1. Great article. Thank you very much. Three questions: 1. How did these submarines compare to the GUPPY’s of the USN and 2. How were the Porpoise class subs. deployed/what was their operational history? 3. Are there links for any museum ships?


    • 1.The ‘Guppies’ came quiet close to Tang performance. A 1953 comparison shows the latter no faster submerged, and actually slower on the surface, but its specialised design (and shorter hull) showed in much better manoeuvrability and better longitudinal stability. These qualities made for improved depth control and easier rapid depth changes.

      The US fleet submarine was so large that battery capacity could be more than doubled, and motor power greatly increased, without any change to the outer hull. British submarines were smaller, and their equivalent battery section was also added; underwater speed wa approximately doubled, to 15 knots. They were, then, rough equivalent (albeit much mailer) of the US ‘Guppies’. At the same time, the Royal Navy streamlined the riveted ‘T’, replacing the original batteries with new higher-capacity one , but without adding underwater power. Here the primary motive was to reduce cavitation noise by reducing underwater resistance, ie propeller loading. Trials in October 1952 showed an increase of 1.4 knot underwater. In both case, streamlining entailed removal of the usual British external torpedo tubes, so that four forward and two after tubes remained. Twelve ‘S’ class submarines received an even more austere conversion, with snorkels (snorts), and improved radar and sonar (asdic). Most had their 4in gun removed a a rudimentary form of streamlining. The other major surviving wartime class, the large ‘A’, was also rebuilt. It was long enough to fit enlarged batteries, and reportedly the original electric motors were not replaced. Like the fast ‘T’, the rebuilt ‘A’ had an underwater speed of 15 knots, and a much-reduced torpedo battery of six tubes.

      Britain and France built their own Tang equivalents, the Porpoise and Narval classes. Unlike the Tangs, the British submarines carried their sonars in big dome above their bow . The American boats employed the passive fixed BQR-2 array in a chin sonar dome as their primary sensor, whereas the British relied on a trainable searchlight sonar, Type 187.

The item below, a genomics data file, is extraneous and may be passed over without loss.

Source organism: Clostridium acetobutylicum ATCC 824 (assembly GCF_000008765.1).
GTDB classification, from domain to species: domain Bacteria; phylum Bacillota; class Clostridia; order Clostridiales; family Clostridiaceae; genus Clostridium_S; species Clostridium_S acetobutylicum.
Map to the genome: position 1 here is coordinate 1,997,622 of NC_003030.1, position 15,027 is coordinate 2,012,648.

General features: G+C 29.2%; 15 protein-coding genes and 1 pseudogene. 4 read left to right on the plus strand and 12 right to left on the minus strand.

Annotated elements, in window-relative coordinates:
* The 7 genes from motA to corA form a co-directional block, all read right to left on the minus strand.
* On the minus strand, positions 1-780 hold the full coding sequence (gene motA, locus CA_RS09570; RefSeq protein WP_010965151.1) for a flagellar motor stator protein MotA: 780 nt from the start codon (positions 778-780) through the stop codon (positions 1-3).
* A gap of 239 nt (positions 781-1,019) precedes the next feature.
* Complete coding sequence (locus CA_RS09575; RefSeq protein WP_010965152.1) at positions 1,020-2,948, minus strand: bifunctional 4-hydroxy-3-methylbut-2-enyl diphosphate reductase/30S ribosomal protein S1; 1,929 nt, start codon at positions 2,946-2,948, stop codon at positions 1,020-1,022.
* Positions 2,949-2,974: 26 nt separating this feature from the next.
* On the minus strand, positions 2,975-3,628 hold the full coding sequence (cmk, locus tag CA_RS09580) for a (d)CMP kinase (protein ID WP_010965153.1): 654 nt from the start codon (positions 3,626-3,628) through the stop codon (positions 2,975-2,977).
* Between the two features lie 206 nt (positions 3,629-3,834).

Work on Porpoise began early in 1949, after the British concluded that they would not have an operational High Test Peroxide or HTP (Walter) submarine soon enough. They initially considered building a slightly modified Tang, but instead developed their own design. But US-type (‘Guppy’) batteries were adopted to simplify wartime supply. The basic design requirement was for a maximum underwater speed (at the half hour rate) double that of the existing’ A’ class, ie about 16 knot. Draft staff requirement called for a speed of 17 knots to be sustained for 20 minute. ASW was to have been the primary mission, and the six bow torpedo tubes (12 reload torpedoes) were designed to be fired at great depths. Ultimately, however, like the Tang, the Porpoises were fined with a pair of stern tubes (primarily for short ASW torpedoes) in addition to their bow armament.

      Like Tang, the new British submarine was intended to dive considerably deeper than her predecesor. In mid-1949 it was expected that he would operate at 650ft, with a safety factor of 1.75 (collapse depth 1140ft); the designers hoped for 750ft. This compared with 550ft for the experimental HTP submarine , Explorer and Excalibur. In fact materials development lagged, and by 1953 the new Porpoise class was rated only at 500ft. Yet, at least from 1949 onwards, the British submarine designers aimed at a 1000ft operating depth, corresponding to a collapse depth of I750ft. This compare with a US policy which appears to have kept to the 700ft of the Tangs until the design of Thresher in 1957-58. Thus, like the US Navy, the Royal Navy made considerable efforts to develop new high-yield submarine steels. By mid-1949, for example, it had a UKE steel with a yield strength of 54,000Ib/sq in, and expected soon to have 70,000 or even 90,0001b steels. Reportedly the modified Porpoise (Oberon) class could operate below 1000ft, which suggests that the 1949 goal was soon met.

      2. British Porpoise-class submarine

      3. The Oberon-class submarines, which were almost identical to the Porpoises, and the first of which was commissioned in 1961, survived their predecessor only a little longer, all being decommissioned in the early 1990s.
      HMS Otus (S18)